First, the students' decision to ask you questions directly makes sense
if you consider their decision from their perspective.
As a student, would you rather spend 30 seconds
asking the lecturer a question directly;
or spend 10 minutes to read through the syllabus carefully
to find the answer to the question himself/herself?
By asking you questions directly,
the students are merely minimizing their effort
in order to get the information that they require.
You should consider whether the syllabus
is well-organized and clearly written.
If the syllabus is long and rambling,
it is understandable why the students prefer not to read it.
As a teacher,
I believe that it is your responsibility
to spend a reasonable effort
to organize course related information
so that it is easy for a student to understand.
I'm currently teaching a course with more than 600 students.
We seldom receive e-mail inquiries from students.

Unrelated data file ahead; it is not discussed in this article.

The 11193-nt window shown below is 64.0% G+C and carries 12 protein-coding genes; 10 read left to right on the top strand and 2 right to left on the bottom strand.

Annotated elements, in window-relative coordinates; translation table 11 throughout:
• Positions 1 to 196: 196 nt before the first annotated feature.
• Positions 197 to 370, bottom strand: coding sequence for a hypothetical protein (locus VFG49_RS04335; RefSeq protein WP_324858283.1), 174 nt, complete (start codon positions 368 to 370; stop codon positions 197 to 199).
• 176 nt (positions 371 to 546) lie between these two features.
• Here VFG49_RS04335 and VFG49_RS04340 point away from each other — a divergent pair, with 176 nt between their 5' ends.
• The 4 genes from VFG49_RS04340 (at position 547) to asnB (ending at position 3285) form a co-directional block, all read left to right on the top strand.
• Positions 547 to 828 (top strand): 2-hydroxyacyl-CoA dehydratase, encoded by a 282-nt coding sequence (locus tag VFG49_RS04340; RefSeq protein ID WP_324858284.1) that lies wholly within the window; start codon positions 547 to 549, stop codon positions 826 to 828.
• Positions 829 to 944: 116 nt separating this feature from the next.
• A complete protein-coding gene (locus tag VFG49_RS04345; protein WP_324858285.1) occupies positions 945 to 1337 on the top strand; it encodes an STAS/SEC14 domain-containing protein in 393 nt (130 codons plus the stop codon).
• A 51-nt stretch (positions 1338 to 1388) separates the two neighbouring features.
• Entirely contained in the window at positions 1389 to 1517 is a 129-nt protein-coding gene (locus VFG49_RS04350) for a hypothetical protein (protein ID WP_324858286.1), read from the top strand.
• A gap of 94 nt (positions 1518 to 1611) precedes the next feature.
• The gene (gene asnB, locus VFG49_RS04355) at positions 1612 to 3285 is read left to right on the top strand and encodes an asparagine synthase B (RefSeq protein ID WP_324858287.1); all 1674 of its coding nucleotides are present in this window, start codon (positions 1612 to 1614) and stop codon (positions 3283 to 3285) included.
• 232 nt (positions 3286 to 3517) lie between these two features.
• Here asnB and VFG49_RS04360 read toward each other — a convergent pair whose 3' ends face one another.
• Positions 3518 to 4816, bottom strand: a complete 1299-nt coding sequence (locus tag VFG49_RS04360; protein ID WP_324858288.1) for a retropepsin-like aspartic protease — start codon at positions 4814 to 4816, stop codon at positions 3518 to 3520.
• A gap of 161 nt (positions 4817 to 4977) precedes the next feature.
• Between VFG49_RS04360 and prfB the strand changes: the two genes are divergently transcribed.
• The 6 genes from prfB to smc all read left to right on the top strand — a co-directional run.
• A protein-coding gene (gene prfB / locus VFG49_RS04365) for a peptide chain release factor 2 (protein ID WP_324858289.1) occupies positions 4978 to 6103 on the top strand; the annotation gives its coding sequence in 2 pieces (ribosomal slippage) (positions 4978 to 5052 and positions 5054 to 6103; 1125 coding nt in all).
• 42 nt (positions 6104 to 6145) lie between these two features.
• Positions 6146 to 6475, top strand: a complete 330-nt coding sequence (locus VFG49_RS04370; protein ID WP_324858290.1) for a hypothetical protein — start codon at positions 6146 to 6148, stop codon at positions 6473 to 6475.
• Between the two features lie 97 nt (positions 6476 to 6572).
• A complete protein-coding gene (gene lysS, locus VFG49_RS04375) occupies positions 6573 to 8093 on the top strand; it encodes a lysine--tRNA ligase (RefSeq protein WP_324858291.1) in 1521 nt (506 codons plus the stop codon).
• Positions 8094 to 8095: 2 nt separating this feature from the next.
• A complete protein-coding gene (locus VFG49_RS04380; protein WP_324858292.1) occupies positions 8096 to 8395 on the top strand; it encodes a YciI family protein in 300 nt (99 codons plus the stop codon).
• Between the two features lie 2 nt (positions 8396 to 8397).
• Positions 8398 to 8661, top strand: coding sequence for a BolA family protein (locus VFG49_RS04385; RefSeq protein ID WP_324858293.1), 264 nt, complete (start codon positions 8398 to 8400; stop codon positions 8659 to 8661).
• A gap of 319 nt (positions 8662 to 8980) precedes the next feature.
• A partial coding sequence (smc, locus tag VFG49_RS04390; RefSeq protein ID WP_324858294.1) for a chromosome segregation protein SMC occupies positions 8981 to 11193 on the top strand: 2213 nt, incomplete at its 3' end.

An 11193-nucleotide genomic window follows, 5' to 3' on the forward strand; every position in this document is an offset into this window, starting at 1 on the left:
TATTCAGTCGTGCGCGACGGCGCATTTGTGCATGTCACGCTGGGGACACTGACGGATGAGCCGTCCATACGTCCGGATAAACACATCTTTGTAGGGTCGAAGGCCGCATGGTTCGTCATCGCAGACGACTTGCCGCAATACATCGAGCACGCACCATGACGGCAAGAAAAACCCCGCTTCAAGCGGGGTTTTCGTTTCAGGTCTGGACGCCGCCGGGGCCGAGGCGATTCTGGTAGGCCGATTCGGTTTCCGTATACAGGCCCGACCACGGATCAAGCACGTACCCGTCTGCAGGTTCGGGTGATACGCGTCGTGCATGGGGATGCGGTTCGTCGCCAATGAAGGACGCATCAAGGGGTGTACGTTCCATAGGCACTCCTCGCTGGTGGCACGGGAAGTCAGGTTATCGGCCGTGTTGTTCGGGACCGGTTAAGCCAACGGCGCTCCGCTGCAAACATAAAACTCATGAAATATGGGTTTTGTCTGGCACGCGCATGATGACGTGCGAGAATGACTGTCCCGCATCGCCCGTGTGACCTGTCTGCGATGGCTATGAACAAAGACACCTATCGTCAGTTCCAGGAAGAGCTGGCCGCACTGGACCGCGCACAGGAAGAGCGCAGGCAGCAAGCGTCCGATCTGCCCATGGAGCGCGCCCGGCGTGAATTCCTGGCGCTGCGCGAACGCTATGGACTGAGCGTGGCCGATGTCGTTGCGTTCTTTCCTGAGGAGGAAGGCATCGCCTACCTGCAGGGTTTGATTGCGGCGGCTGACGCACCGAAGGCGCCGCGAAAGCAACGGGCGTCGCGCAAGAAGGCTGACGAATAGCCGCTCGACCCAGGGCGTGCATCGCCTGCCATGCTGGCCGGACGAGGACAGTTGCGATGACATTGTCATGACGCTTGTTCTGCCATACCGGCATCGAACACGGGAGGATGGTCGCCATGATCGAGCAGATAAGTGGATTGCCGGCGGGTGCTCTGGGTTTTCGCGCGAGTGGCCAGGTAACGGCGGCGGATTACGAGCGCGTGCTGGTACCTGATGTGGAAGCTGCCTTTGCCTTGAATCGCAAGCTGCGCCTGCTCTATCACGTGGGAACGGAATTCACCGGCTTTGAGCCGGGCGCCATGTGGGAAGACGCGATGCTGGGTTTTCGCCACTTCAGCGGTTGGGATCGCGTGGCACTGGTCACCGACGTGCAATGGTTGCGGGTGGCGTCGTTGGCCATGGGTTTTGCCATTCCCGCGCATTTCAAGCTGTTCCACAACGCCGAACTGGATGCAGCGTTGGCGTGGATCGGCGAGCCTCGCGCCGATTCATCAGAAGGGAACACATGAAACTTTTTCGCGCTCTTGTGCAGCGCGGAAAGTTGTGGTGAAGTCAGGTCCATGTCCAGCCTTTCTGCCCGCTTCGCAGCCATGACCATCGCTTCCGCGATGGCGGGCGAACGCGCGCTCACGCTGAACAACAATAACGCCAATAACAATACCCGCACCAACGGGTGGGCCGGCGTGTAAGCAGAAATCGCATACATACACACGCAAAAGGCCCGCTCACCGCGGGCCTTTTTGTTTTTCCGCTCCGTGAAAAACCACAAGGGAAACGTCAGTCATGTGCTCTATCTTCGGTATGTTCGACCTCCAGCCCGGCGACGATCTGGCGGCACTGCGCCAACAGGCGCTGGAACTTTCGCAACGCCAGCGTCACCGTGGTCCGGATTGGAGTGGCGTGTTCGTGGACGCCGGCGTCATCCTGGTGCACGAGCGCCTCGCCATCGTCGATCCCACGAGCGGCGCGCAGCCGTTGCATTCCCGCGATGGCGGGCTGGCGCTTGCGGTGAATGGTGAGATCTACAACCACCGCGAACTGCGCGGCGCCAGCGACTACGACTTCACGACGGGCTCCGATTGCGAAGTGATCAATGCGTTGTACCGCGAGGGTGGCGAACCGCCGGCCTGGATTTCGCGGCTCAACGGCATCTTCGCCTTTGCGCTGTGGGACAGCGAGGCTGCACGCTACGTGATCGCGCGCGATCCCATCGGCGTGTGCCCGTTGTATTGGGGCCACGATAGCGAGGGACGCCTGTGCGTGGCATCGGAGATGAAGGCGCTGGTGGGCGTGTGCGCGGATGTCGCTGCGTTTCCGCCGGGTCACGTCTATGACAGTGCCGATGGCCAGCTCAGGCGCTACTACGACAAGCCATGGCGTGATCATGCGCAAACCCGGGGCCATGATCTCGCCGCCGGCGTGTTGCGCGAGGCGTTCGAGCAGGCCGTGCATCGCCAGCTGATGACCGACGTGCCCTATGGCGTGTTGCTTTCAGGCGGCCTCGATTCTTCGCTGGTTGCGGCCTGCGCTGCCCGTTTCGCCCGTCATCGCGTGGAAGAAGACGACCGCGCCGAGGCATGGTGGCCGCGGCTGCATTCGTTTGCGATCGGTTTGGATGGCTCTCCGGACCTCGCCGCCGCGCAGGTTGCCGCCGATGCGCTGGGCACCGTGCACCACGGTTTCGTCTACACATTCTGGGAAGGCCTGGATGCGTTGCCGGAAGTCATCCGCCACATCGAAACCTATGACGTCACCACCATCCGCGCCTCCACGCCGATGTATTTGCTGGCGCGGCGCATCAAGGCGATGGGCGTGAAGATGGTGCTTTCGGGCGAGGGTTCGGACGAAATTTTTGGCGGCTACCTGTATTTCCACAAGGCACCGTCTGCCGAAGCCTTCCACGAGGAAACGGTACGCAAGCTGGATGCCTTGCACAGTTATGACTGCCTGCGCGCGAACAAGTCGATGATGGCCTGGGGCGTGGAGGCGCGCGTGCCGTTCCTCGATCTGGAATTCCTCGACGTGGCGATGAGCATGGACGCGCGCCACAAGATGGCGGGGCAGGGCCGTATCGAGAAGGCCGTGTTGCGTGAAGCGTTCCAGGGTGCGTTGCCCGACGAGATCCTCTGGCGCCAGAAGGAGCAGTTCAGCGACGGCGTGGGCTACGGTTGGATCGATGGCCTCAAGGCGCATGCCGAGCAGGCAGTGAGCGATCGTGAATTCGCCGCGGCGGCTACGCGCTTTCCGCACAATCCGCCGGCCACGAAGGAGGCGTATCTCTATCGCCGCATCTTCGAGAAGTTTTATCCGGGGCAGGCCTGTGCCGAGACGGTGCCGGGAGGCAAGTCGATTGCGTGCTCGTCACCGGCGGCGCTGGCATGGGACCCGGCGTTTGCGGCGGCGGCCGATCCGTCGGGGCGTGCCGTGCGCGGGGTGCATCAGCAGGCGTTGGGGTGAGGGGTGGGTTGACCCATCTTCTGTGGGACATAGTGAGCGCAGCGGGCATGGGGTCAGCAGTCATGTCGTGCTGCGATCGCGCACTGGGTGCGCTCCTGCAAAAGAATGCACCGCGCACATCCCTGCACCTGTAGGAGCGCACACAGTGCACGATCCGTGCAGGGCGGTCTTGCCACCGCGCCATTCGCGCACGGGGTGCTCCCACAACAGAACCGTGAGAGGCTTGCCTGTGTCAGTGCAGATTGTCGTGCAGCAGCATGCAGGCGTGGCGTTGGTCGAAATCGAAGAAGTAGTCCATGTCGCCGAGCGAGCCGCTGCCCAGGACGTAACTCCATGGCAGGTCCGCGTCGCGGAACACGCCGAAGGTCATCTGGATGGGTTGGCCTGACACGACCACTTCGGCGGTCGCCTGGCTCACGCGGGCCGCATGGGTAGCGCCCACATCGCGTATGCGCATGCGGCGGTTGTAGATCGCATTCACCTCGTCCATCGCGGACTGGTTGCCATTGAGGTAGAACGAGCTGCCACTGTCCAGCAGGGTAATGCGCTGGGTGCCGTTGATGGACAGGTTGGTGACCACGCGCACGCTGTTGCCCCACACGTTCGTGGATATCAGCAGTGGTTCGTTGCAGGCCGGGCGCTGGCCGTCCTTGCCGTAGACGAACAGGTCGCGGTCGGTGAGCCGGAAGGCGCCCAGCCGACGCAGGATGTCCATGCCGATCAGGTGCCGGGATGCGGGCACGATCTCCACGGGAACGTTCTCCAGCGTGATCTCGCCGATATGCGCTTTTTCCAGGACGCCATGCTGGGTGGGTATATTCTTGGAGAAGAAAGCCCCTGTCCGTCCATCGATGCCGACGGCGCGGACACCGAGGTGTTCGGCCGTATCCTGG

I believe the reason for this is that
I spent quite a bit of time thinking through
how to structure our course webpage
so that it is easy for students to find the information they need.
- We have a master page which contains
links to the pages on specific topics.
- We have a webpage which contains information
about the textbook for the course.
This webpage contains a table which indicates
which chapter and which pages of the textbook to read
for each lecture.
- We have a webpage which contains information about the quizzes.
This webpage explains clearly which lectures are tested for each quiz.
Finally, I would not answer any questions if
the answers are clearly written in a document
which has been given to the students.
if you have a short webpage or document which contains
all the information relevant say to Quiz 1,
and students ask you questions about Quiz 1,
I would just tell the students,
"Please read the Quiz 1 document carefully
for the answer to your question."